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Guest Post

Finding the Heart in Your Story

Today’s VCFA guest post is by Pam Watts:

I decided to be a writer after some minor success with my first book when I was seven. I took a year off from college ten years ago and blithely wrote my “first novel.” Ha.

Many critique groups, writing classes, and conferences later, my novel was going nowhere. But I was serious about this writing thing, so I found myself at Vermont College of Fine Arts. They gave me a scholarship when they admitted me. I thought I was Pretty Hot Stuff. I just needed to learn to turn a prettier phrase (but I thought my phrases were already fairly pretty). Again, can I say: Ha.

Reading As A Writer

Today’s guest post is by Vermont College of Fine Arts MFA graduate, Carmela Martino:

Carmela Martino

Most writers I know are avid readers. I have been for as long as I can remember. I read so much as a child that my mother often scolded me, saying things like, “You spend too much time sitting around with your nose in a book. Get up and DO SOMETHING!”

But I WAS doing something. I was learning how to be a writer. Without even realizing it, I was studying how writers use language, create tension, bring characters to life, etc. All that reading expanded my vocabulary, refined my literary tastes, and taught me genre-specific conventions. And the best part? My education-by-osmosis was not only painless, it was pleasurable.

How Food Can Fortify Your Fantasy

Guest post by JoAnn Early Macken:

JoAnne Early Macken

I took part in a memorable Vermont College of Fine Arts workshop led by Marion Dane Bauer and Norma Fox Mazer. A tip I heard during a manuscript critique has stayed with me since then. My notes say, “Ground in reality before you can take off into fantasy—Madeleine L’Engle: start with food.”

I studied L’Engle’s A Wrinkle in Time to see what that quote meant. The book begins with Meg Murry in her attic bedroom during a storm, remembering a fight she’d had at school and worrying about rumors of a thief in the neighborhood. She goes downstairs to make cocoa and finds her brother Charles Wallace in the kitchen.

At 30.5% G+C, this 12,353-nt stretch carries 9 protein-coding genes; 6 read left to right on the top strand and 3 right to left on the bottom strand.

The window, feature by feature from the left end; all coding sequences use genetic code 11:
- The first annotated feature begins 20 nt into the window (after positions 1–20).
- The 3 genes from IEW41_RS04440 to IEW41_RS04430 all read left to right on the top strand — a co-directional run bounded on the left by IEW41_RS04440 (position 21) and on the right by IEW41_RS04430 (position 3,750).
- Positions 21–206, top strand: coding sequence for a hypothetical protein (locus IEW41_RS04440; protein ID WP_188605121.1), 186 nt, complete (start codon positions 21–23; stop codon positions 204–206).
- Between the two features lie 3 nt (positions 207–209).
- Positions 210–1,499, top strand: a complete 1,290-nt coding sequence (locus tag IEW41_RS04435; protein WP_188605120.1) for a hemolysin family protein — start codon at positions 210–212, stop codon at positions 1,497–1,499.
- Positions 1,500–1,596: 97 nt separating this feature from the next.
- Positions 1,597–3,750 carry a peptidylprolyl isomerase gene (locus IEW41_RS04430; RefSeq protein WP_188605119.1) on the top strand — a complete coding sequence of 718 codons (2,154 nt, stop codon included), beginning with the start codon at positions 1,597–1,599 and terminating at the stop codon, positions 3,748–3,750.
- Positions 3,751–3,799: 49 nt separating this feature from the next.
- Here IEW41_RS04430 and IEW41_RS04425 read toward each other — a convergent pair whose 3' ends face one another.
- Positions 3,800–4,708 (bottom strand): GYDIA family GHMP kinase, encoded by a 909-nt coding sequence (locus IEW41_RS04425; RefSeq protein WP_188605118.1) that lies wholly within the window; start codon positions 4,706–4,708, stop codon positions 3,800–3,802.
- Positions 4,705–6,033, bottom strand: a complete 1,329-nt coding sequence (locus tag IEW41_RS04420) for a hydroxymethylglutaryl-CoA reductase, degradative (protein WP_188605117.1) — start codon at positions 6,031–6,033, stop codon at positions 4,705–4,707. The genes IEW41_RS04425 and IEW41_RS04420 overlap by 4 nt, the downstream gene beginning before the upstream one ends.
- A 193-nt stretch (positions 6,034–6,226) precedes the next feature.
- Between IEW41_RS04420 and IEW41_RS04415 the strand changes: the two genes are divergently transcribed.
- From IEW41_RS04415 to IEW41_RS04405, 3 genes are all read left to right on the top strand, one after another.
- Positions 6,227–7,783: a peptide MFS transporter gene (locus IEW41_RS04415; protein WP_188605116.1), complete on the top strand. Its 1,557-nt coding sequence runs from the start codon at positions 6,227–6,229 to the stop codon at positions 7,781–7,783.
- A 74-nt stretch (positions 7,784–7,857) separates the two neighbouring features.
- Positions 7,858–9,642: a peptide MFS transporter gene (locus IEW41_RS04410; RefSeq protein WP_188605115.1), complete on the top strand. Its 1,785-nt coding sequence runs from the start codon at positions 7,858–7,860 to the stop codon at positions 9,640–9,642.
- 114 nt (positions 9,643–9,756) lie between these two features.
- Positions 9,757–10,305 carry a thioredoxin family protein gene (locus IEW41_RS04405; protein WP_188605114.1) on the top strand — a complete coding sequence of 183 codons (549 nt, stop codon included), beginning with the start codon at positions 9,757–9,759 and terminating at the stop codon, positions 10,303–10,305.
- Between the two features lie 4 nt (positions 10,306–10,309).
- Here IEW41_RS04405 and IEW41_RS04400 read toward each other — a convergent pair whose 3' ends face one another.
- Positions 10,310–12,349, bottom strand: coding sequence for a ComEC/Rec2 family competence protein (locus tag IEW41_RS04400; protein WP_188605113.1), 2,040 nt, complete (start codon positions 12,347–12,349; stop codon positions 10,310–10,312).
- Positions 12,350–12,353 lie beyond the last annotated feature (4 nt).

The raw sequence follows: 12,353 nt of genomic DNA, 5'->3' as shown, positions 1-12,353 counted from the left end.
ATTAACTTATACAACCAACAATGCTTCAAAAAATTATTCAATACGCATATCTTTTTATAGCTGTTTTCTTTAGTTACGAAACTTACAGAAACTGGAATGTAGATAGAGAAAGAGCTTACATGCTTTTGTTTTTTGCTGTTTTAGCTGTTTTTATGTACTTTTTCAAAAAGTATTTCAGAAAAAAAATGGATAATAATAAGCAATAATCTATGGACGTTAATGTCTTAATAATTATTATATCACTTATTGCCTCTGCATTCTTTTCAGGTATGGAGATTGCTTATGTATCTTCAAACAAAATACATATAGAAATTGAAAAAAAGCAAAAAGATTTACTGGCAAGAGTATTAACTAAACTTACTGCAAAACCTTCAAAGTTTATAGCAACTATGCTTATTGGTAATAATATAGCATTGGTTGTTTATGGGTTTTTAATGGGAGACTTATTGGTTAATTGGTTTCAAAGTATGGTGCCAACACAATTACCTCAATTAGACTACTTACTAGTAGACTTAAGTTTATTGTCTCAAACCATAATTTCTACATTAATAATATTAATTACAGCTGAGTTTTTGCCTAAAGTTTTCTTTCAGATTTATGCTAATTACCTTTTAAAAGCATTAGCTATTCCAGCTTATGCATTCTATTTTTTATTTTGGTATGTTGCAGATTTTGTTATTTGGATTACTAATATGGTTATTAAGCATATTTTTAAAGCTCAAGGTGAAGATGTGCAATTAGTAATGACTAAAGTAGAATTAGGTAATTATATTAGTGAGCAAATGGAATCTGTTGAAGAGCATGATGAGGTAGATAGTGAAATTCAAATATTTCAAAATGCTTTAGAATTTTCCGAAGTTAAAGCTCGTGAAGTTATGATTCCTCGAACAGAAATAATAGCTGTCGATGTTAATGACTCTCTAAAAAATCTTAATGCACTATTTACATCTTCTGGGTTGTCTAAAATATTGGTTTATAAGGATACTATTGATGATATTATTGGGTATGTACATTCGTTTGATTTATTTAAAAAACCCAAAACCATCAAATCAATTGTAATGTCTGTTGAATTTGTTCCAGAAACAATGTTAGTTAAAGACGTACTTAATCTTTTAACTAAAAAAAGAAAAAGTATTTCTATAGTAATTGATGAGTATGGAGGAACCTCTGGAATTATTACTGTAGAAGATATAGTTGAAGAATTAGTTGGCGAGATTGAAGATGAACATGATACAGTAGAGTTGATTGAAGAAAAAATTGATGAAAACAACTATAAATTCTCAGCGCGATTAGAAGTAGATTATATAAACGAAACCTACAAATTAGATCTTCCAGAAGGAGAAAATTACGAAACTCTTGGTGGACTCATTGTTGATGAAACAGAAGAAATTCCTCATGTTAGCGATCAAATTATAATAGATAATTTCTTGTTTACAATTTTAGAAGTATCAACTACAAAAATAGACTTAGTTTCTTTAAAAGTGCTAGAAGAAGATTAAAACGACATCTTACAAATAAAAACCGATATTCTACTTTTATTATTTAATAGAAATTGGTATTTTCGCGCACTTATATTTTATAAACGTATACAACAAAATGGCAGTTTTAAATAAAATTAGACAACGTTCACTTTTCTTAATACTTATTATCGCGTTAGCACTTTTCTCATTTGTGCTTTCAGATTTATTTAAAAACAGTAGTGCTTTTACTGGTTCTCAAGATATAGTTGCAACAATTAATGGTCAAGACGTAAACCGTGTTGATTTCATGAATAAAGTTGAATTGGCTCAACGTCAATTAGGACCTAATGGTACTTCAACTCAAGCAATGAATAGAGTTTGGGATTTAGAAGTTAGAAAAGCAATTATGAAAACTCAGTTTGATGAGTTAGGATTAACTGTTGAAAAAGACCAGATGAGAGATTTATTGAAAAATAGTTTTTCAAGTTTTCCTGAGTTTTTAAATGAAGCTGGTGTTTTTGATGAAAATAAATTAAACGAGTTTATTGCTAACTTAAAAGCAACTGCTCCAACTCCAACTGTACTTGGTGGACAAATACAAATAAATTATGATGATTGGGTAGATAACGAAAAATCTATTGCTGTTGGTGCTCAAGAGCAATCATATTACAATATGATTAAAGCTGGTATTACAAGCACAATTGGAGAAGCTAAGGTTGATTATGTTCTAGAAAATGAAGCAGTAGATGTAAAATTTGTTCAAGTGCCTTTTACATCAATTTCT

“I knew you’d be down,” he says. “I put some milk on the stove for you. It ought to be hot by now.

Props for Emotion: The Objective Correlative Unveiled

Today’s guest post is from Vermont College of Fine Arts MFA graduate C. M. McCarthy:

C.M. McCarthy

In an episode of Family Guy, main character Peter responds to someone calling him a “degenerate” with the following line: “A degenerate, am I?  Well, you are a festizio!  See, I can make up words too, Sister.”  I’m only somewhat embarrassed to admit that this quote popped into my head the first time I heard someone use the term “objective correlative” in a writing workshop at Vermont College of Fine Arts.  It didn’t help that the person said it too fast, leaving this abashed writer to ask, “What’s an object of Cruella de Vil?”

Time to Punk-Rock with Plot: Discovering Alternative Plot Types

Today I’m very proud to be kicking off a week of guest posts by graduates of the Vermont College of Fine Art’s MFA. First up is Ingrid Sundberg:

Ingrid Sundberg

“We can all agree that Aristotle is the granddaddy of plot. Aristotle’s goal-oriented or action plot is nothing new to shout about. In fact, at this very moment, we are all busy giving our protagonists goals (like saving their families from flesh eating zombies), building up obstacles of increasing intensity, crafting the perfect climax, an emotional resolution, eating zombie brains, blah, blah, blah…yes we’ve heard it before. When we talk about plot, 99% of the time it’s going to be Aristotle’s action plot that we’re referring to.

But is this the only plot available?